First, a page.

OK, this is the first of these billboards that is truly amusing.
It's much less obnoxious than usual.
Can we blame god for one of the worst Super "Dull" Bowls ever?? And twas really sad when Tim Tebow commercials were significantly better than the performance of the Denver Wroncos !!!
According to Russell Wilson, who said (and tweeted) "God is great" apparently it was God who was responsible, rather than the Legion of Boom.
So why didn't Peyton win if God was on his side too?
god thought it was a great Super Bowl since he apparently hates the Broncos.
Anyone wondering what the Pope is up to this week? Daniel Burke is on it, I presume.
Thank goodness we had something other than the pope with a high search value that could be made into a story. It's thin pickings, though they use a more complete list.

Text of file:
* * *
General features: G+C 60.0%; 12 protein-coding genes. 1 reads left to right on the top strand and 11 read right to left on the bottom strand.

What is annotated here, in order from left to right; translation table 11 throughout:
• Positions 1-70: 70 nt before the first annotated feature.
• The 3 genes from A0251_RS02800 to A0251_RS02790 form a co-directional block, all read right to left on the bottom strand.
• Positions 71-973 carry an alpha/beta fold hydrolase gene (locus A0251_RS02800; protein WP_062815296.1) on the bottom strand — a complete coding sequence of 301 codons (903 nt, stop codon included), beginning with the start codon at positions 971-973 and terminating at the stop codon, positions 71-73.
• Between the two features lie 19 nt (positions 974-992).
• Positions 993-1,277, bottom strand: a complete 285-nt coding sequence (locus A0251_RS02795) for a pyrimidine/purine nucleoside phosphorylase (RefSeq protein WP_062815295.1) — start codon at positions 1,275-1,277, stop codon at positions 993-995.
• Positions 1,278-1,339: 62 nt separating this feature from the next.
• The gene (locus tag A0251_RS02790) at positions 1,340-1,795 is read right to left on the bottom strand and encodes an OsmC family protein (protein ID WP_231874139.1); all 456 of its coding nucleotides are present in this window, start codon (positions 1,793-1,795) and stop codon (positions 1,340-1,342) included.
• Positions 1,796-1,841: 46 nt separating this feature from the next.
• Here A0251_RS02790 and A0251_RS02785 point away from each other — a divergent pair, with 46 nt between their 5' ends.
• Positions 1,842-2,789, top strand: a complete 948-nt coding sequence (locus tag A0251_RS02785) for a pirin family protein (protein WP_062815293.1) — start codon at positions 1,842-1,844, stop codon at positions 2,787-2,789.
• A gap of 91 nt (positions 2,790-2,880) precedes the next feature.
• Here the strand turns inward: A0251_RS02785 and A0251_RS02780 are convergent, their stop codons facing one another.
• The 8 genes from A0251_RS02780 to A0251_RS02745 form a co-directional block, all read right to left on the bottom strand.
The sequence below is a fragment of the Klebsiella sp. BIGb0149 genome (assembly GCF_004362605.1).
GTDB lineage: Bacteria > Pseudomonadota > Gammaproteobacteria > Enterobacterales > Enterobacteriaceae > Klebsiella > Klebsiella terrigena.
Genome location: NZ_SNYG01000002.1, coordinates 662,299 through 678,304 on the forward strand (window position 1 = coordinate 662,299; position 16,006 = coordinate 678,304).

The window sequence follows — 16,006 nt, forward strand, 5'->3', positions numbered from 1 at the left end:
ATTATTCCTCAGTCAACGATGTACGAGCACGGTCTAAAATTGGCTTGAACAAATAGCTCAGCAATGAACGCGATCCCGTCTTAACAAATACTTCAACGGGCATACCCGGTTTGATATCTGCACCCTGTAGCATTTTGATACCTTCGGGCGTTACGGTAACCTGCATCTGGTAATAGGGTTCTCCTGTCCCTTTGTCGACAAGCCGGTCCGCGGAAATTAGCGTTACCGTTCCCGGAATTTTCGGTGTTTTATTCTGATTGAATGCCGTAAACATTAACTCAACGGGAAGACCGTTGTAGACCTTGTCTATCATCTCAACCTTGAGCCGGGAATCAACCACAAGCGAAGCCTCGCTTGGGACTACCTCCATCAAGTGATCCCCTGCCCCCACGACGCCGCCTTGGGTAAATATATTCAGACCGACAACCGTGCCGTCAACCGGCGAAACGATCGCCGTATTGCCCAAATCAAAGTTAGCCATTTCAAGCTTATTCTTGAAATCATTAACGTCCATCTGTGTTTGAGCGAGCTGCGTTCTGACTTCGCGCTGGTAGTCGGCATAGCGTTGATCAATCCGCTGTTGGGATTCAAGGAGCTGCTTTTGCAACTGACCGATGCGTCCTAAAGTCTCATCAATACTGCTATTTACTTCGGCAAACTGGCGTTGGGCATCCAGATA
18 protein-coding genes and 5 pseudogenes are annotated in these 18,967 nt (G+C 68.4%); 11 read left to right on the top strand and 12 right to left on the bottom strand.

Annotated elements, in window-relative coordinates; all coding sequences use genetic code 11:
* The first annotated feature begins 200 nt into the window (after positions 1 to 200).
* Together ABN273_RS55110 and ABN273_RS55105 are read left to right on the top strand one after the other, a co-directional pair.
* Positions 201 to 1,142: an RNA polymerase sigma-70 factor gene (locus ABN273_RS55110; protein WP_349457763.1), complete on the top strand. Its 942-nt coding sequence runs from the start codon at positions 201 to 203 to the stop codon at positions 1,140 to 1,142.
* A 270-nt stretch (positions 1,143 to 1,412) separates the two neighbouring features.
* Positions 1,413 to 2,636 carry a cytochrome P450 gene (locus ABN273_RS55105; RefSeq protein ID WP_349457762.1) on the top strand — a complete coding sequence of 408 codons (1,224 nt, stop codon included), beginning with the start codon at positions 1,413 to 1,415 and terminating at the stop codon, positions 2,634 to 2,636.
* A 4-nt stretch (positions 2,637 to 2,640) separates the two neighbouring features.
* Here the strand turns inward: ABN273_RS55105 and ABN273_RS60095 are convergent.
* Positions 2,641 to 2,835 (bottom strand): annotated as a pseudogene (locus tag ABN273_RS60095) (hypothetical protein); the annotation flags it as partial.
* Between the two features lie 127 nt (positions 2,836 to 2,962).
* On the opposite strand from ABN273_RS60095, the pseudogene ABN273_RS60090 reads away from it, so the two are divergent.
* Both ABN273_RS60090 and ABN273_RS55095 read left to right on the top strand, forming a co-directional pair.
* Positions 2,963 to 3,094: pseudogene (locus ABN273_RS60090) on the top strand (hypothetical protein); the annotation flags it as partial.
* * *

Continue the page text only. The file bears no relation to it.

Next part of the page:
Published on Jan 27, 2014
Bill Nye vs. Ken Ham Debate – Answers in Genesis – 11 Tips for Bill
Hemant Mehta (http://www.friendlyatheist.com)
Bill Nye can use the Talk Origins website to find rebuttals:
I do admire Bill Nye for being willing to participate in that debate. It can't be easy participating in a "debate" of that nature. I wonder if Bill Nye lost IQ points or if Ken Ham gained IQ points from the encounter.
U.N. panel blasts Vatican handling of clergy se-x abuse, church teachings on gays, abortion
Yawn, good one, Tom.
Have you had any success in tracking down the person(s) deleting posts with the "Report Abuse" button?
(I have to leave right now, but I'm sure others will discuss this with you)
yeah and some of the best religious comedy is disappearing ?
yeah looks like the breath of soul got suc-ked out of page above ?
The CNN Belief Blog covers the faith angles of the day's biggest stories, from breaking news to politics to entertainment, fostering a global conversation about the role of religion and belief in readers' lives. It's edited by CNN's Daniel Burke with contributions from Eric Marrapodi and CNN's worldwide news gathering team.